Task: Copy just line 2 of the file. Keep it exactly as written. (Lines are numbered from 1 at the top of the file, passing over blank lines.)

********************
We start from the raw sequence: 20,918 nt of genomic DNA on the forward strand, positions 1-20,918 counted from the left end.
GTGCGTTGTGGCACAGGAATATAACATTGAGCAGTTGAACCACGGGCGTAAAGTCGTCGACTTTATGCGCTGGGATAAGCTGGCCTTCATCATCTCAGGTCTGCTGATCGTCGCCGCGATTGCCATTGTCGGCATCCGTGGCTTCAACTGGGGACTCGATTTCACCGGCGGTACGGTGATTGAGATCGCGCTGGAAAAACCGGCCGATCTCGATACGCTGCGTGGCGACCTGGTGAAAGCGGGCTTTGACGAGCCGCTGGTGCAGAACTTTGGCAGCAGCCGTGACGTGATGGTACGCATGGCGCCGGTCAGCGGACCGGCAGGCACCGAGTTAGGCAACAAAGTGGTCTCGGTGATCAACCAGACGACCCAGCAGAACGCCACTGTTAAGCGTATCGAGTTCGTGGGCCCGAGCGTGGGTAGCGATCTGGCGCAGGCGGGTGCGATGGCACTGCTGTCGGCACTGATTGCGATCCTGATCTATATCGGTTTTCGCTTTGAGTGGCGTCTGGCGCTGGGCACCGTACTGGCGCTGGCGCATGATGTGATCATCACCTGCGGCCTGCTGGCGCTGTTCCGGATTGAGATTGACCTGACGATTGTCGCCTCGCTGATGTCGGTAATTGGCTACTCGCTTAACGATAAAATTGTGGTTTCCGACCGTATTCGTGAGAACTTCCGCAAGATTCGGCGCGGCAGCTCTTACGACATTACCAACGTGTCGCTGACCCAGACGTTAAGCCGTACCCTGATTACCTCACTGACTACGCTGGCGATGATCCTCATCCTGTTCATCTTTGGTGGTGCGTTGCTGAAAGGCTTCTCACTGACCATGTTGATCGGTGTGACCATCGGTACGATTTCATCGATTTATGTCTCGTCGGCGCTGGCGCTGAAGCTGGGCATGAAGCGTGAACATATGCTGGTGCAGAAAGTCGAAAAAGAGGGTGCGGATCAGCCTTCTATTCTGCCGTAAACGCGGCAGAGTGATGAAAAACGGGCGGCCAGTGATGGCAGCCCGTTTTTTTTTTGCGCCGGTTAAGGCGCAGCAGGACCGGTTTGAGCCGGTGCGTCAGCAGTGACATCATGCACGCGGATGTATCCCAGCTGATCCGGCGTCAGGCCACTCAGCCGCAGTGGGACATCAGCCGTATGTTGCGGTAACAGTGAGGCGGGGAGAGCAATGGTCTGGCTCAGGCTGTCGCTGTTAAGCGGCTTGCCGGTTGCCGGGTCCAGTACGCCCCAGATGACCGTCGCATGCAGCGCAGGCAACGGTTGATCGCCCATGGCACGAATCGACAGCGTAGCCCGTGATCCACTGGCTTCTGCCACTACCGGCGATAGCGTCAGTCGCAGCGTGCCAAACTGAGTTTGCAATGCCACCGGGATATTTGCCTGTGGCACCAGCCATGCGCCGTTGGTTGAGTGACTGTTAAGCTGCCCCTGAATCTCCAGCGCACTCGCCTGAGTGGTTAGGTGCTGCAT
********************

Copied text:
GTGCGTTGTGGCACAGGAATATAACATTGAGCAGTTGAACCACGGGCGTAAAGTCGTCGACTTTATGCGCTGGGATAAGCTGGCCTTCATCATCTCAGGTCTGCTGATCGTCGCCGCGATTGCCATTGTCGGCATCCGTGGCTTCAACTGGGGACTCGATTTCACCGGCGGTACGGTGATTGAGATCGCGCTGGAAAAACCGGCCGATCTCGATACGCTGCGTGGCGACCTGGTGAAAGCGGGCTTTGACGAGCCGCTGGTGCAGAACTTTGGCAGCAGCCGTGACGTGATGGTACGCATGGCGCCGGTCAGCGGACCGGCAGGCACCGAGTTAGGCAACAAAGTGGTCTCGGTGATCAACCAGACGACCCAGCAGAACGCCACTGTTAAGCGTATCGAGTTCGTGGGCCCGAGCGTGGGTAGCGATCTGGCGCAGGCGGGTGCGATGGCACTGCTGTCGGCACTGATTGCGATCCTGATCTATATCGGTTTTCGCTTTGAGTGGCGTCTGGCGCTGGGCACCGTACTGGCGCTGGCGCATGATGTGATCATCACCTGCGGCCTGCTGGCGCTGTTCCGGATTGAGATTGACCTGACGATTGTCGCCTCGCTGATGTCGGTAATTGGCTACTCGCTTAACGATAAAATTGTGGTTTCCGACCGTATTCGTGAGAACTTCCGCAAGATTCGGCGCGGCAGCTCTTACGACATTACCAACGTGTCGCTGACCCAGACGTTAAGCCGTACCCTGATTACCTCACTGACTACGCTGGCGATGATCCTCATCCTGTTCATCTTTGGTGGTGCGTTGCTGAAAGGCTTCTCACTGACCATGTTGATCGGTGTGACCATCGGTACGATTTCATCGATTTATGTCTCGTCGGCGCTGGCGCTGAAGCTGGGCATGAAGCGTGAACATATGCTGGTGCAGAAAGTCGAAAAAGAGGGTGCGGATCAGCCTTCTATTCTGCCGTAAACGCGGCAGAGTGATGAAAAACGGGCGGCCAGTGATGGCAGCCCGTTTTTTTTTTGCGCCGGTTAAGGCGCAGCAGGACCGGTTTGAGCCGGTGCGTCAGCAGTGACATCATGCACGCGGATGTATCCCAGCTGATCCGGCGTCAGGCCACTCAGCCGCAGTGGGACATCAGCCGTATGTTGCGGTAACAGTGAGGCGGGGAGAGCAATGGTCTGGCTCAGGCTGTCGCTGTTAAGCGGCTTGCCGGTTGCCGGGTCCAGTACGCCCCAGATGACCGTCGCATGCAGCGCAGGCAACGGTTGATCGCCCATGGCACGAATCGACAGCGTAGCCCGTGATCCACTGGCTTCTGCCACTACCGGCGATAGCGTCAGTCGCAGCGTGCCAAACTGAGTTTGCAATGCCACCGGGATATTTGCCTGTGGCACCAGCCATGCGCCGTTGGTTGAGTGACTGTTAAGCTGCCCCTGAATCTCCAGCGCACTCGCCTGAGTGGTTAGGTGCTGCAT